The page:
Sanofi SA (ADR): SNY Pipeline Is Overflowing With Potential
April 14, 2016 – by Richard Band
France-based Sanofi SA (ADR) (SNY) is one of the world’s largest pharmaceutical companies. I mentioned where it’s headquartered because the company actually pre-dates much of America. Its roots actually go back to 1718.
Over the next nearly 300 years, Sanofi has continued to grow as well as maintain its influence as a leading European pharmaceutical player. It wasn’t until the early 21st century that SNY made a conscious effort to globalize its brand and make inroads into the American market.
In 1999, it purchased India-based Aventis and in 2011, it acquired US-based Genzyme, which was the third largest pharmaceutical company in the world at the time.
Since then, Sanofi stock continues to grow by acquisition and joint venture, which is the current trend for big pharma. It’s cheaper to buy a specialized biotech than build it out from the ground in your own research and development department.
Sanofi Pipeline Is Bound for a Hit
But that’s not to say it doesn’t spend mightily on R&D. Nearly 7% of its revenue in fiscal year 2015 (the most recent full year) was focused on R&D. That’s a solid amount and makes it more understandable why SNY has a growing pipeline.
Most big pharmaceuticals now have a significant challenge. Many of their big blockbuster drugs are coming off patent in coming months and years. Getting a blockbuster is like coming to bat in baseball. You don’t hit homers every time you step to the plate.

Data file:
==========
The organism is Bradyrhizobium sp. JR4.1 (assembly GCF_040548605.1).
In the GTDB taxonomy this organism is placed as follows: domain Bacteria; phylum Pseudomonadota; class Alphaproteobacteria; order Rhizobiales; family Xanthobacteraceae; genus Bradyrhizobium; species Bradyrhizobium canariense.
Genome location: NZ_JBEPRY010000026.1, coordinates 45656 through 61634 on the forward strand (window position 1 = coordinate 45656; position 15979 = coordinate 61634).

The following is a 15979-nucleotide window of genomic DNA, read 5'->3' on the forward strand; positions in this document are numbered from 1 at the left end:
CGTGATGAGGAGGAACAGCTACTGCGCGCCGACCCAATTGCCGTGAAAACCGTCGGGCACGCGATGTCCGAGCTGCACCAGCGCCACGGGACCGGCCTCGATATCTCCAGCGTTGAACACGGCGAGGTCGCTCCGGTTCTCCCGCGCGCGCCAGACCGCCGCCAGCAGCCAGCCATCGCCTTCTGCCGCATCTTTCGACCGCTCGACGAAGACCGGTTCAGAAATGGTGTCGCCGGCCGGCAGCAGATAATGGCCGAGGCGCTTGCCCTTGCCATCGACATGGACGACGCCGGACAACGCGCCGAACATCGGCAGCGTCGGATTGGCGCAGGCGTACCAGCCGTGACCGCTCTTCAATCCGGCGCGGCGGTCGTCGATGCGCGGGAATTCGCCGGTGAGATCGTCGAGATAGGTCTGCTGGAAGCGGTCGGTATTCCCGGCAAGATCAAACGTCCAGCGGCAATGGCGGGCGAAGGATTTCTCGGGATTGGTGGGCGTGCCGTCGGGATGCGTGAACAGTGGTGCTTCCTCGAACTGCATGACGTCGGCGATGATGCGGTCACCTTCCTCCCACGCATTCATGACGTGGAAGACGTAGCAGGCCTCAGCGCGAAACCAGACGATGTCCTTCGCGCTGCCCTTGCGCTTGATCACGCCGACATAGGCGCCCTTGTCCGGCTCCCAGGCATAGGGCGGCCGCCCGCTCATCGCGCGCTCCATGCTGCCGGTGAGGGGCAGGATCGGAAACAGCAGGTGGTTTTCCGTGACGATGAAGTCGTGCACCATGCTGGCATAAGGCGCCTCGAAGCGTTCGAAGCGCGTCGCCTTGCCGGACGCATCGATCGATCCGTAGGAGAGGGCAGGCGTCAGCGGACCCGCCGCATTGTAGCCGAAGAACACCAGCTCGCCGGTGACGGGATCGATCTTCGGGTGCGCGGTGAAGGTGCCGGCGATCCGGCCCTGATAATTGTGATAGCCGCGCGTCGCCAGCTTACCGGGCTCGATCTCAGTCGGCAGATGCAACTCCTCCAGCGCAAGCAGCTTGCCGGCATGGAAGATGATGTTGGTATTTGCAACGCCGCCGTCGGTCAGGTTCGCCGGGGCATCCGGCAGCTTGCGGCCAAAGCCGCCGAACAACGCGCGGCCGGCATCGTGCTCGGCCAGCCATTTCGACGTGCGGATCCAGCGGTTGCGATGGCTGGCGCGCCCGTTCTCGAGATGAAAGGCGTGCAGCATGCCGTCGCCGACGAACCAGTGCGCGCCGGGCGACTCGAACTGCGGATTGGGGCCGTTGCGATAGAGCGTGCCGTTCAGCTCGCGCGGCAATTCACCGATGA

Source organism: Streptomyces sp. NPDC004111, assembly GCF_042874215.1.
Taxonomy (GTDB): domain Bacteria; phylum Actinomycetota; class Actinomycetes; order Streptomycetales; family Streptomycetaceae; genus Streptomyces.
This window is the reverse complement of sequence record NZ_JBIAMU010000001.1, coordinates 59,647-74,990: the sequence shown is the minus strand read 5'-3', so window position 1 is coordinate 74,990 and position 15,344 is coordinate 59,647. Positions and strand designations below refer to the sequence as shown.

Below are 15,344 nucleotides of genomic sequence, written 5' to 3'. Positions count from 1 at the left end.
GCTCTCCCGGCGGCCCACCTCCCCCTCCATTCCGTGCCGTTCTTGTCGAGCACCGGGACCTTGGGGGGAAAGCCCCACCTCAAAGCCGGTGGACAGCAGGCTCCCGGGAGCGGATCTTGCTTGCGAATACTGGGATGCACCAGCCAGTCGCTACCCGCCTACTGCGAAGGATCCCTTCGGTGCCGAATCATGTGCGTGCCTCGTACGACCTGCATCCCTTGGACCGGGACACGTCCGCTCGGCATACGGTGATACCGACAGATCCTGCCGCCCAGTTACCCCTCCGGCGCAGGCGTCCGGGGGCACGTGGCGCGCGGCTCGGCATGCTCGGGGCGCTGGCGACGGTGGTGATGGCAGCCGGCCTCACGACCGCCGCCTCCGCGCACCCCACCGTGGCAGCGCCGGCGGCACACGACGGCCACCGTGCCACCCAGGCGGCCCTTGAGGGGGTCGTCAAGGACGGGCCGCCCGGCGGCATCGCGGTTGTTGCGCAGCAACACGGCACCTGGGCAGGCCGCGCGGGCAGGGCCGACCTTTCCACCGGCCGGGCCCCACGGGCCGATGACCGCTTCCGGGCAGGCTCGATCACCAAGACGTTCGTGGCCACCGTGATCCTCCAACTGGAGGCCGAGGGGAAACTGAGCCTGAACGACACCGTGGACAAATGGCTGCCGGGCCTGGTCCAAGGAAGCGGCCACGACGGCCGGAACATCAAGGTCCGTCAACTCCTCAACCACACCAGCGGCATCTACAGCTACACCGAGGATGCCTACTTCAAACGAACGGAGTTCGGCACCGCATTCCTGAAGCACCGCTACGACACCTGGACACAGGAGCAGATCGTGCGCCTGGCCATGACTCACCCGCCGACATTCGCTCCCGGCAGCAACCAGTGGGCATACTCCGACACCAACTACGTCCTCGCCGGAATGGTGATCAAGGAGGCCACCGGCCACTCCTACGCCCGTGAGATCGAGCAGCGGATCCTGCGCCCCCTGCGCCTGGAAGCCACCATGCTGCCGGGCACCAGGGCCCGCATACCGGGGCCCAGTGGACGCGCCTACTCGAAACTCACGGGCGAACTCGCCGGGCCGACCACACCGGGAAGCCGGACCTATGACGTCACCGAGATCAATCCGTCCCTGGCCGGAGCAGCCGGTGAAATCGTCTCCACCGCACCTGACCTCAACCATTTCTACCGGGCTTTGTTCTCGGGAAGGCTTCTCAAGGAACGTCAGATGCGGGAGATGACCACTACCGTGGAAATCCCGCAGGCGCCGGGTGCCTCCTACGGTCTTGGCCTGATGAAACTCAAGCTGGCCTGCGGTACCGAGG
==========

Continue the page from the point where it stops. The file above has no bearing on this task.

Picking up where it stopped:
That means you have to have plenty of swings so you can connect once in a while.
That is the primary reason big pharma is shopping for hot new drugs and biotechs to bring into the fold while they’re still making money from the blockbusters.
Sanofi has 18 drug and vaccine launches scheduled by 2020. The new drugs range from an orally delivered flea and tick medication for dogs and cats to treatments for dengue fever, diabetes, high cholesterol, rheumatoid arthritis, multiple sclerosis and cancer.
That’s a healthy mix of opportunities. And SNY has acquired 18 other biotechs since 2008 to add to its swings.
Furthermore, its new joint venture with privately held Dice Molecules is not a blockbuster drug, but a blockbuster idea. Dice’s proprietary directed chemical evolution technology essentially allows the company to figure out ways to make injectable medicines available orally, with a pill.
This could revolutionize the availability of drugs and mean significant licensing opportunities with other pharmaceutical firms.
Sanofi is treading water for the year, but its 3.8% dividend certainly takes the sting out of its current slow growth. There’s a tsunami coming down this pipeline.
Richard Band’s Profitable Investing advisory service helps retirement savers outperform the market without losing a minute of sleep along the way. His straightforward style and low-risk value approach has won seven Best Financial Advisory awards from the Newsletter and Electronic Publishers Foundation. As of this writing, he did not hold a position in any of the aforementioned securities.